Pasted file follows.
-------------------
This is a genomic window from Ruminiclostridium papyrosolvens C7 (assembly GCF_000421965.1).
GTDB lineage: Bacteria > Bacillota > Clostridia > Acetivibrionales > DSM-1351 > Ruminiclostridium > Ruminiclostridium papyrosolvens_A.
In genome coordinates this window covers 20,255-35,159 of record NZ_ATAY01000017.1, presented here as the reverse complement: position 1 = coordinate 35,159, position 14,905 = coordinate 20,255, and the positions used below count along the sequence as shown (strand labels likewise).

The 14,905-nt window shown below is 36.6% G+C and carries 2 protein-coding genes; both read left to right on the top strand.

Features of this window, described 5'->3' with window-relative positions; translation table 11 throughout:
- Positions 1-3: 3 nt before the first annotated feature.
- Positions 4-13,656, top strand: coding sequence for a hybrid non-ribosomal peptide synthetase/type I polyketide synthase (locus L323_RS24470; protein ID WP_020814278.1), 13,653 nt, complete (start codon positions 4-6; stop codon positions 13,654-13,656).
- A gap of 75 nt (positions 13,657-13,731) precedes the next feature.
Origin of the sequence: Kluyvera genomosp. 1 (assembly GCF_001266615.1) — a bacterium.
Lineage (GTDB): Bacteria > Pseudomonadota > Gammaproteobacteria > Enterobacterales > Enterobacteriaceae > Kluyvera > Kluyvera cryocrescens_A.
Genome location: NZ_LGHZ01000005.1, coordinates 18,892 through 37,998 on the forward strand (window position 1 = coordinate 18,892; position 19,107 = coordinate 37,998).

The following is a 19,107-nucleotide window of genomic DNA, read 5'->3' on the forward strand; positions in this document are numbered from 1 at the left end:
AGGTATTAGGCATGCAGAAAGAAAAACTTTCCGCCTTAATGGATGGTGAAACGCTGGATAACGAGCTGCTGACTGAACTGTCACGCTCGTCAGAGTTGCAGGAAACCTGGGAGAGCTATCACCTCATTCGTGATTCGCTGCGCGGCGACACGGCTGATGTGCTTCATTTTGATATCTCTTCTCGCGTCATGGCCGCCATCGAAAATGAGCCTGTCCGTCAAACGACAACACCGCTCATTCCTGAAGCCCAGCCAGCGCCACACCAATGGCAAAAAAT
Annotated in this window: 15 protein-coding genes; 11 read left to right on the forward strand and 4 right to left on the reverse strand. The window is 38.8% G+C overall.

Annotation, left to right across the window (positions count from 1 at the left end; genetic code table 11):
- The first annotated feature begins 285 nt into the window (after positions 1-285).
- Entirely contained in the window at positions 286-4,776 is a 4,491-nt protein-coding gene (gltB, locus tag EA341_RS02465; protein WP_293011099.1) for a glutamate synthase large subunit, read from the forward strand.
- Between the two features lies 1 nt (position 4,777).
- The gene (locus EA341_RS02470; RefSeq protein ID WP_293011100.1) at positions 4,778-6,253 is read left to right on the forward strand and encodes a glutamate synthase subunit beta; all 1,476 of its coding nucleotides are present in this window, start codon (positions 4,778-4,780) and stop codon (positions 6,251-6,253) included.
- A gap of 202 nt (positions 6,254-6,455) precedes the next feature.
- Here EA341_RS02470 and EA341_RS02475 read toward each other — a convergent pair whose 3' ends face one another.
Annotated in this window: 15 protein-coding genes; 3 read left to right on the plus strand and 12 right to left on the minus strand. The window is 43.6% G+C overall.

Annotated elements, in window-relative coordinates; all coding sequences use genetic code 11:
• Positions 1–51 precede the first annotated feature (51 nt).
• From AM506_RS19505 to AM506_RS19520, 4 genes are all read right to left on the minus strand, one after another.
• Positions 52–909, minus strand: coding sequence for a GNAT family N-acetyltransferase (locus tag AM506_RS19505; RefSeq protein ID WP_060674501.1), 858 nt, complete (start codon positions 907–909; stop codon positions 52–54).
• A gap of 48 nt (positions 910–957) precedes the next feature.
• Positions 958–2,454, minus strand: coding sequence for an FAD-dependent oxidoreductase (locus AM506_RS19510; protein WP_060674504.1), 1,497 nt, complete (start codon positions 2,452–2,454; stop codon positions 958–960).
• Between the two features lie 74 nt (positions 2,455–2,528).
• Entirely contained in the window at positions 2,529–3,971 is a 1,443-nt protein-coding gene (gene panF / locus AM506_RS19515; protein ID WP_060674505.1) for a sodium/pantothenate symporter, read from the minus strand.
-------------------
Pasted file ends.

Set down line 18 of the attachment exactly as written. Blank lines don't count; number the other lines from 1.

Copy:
- Between the two features lies 1 nt (position 4,777).